Today’s youth are attuned to overlapping systems of oppression and are more likely to identify outside of binary gender categorizations than previous generations. Therefore, it is essential that social work research with youth conceptualize gender intersectionally while also defining gender expansively. This research examines a subset of social work research with youth from the last ten years to determine how the theory of intersectionality and challenges to the gender binary influence discourse on gender in research.
Methods: This research used the methodology of systematic mapping to identify how research on gender with youth published in five social work journals defined and analyzed gender. 691 journal articles from the past decade from social work journals specializing in either gender (Affilia: Journal of Women & Social Work) or youth (Children & Family Social Work, Child & Adolescent Social Work, Children & Schools, and School Social Work Journal) were screened for their compliance with the inclusion criteria. After screening, 79 relevant articles were coded and analyzed in depth.
Results: Approximately one-third of articles applied an intersectional lens to their analysis of gender (n=28, 35.44%). However, only a small portion of articles (n=9, 11.39%) explicitly discussed the theory of intersectionality, with the remaining 19 articles demonstrating an implicit intersectional analysis without acknowledging the theory itself. Articles with a focus on a particular race or races, qualitative studies, and theoretical articles more often applied an intersectional lens than articles without a racial focus, quantitative studies, and empirical articles, respectively.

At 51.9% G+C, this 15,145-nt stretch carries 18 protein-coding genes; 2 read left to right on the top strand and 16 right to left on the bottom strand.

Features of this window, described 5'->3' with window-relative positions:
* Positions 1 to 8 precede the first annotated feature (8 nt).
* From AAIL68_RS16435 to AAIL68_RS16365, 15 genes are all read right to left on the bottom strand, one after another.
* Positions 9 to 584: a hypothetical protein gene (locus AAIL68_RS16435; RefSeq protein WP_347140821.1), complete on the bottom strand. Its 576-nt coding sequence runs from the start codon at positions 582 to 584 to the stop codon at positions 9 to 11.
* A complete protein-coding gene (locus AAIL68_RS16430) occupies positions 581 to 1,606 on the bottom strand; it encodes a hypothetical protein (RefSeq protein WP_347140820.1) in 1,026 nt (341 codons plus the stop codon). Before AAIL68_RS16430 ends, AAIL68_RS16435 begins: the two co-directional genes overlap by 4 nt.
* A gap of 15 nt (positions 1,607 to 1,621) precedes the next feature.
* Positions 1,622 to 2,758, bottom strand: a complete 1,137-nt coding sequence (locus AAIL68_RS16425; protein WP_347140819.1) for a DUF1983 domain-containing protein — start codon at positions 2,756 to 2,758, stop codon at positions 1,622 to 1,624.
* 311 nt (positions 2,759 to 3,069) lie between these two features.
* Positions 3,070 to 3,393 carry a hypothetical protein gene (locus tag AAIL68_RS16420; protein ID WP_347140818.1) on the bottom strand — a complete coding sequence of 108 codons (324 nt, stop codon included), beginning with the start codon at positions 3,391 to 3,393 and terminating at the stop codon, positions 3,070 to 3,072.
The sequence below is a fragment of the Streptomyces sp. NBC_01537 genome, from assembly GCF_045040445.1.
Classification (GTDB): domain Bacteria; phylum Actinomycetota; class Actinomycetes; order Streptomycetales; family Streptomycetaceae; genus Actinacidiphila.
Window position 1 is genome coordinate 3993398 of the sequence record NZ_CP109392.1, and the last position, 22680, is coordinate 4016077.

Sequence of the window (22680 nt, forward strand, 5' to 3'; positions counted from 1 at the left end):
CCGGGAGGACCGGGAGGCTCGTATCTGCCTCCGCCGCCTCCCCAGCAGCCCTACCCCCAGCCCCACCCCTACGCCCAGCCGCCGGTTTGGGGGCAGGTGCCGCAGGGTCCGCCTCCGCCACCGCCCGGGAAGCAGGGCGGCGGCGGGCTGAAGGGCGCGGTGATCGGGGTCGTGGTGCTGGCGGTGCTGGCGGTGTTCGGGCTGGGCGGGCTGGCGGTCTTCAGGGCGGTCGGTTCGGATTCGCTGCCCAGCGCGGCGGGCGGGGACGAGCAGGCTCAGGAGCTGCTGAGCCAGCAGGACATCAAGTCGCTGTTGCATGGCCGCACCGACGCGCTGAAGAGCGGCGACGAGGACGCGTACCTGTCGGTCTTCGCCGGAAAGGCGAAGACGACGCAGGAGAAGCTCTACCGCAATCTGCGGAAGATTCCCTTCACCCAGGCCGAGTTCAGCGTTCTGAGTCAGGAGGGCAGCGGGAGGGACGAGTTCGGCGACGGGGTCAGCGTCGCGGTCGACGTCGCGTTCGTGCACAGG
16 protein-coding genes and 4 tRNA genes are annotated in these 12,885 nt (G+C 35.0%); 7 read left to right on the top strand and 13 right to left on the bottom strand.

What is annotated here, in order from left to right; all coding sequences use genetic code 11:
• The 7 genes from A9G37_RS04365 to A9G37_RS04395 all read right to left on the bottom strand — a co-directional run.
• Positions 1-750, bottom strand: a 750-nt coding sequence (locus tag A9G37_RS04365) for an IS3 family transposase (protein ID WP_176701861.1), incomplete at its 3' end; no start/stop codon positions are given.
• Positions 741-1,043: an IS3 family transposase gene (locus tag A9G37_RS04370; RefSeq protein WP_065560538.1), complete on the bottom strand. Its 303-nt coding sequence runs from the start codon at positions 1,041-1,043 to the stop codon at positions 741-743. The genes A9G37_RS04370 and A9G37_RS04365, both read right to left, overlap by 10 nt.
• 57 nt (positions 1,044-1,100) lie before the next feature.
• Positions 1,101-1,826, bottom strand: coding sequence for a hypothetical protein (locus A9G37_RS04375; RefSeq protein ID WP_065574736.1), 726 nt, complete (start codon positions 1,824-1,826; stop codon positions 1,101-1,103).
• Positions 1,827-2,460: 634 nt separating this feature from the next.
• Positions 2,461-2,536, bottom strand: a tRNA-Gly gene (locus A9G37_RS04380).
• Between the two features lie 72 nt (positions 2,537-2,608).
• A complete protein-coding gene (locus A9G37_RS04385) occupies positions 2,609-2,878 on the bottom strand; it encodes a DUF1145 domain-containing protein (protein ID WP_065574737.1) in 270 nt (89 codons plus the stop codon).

Only 18 articles (22.78%) recognized gender as more than a binary construction. However, only half of these articles consistently undermined the gender binary, with the remaining half only challenging the gender binary in a limited way. Empirical articles that included gender categories beyond the limited choices of male or female conceptualized gender in a variety of different ways, with no universal conceptualization emerging. Recent articles published between 2016-2021 challenged the gender binary more often than articles published between 2010-2015.
Conclusion and Implications: Social work researchers must incorporate intersectionality theory and resist reproducing gender in binary terms to provide salient research with today’s youth. However, as this systematic map demonstrated, a large portion of social work research with youth treats gender as unrelated to other intersecting oppressions and/or a binary construct. This paper outlines the implications of this oversight while also highlighting exemplar research for social work scholars who seek to incorporate more relevant gender theory in their work with youth. While many barriers exist to conceptualizing gender intersectionally and more expansively, social work researchers must meet the challenge.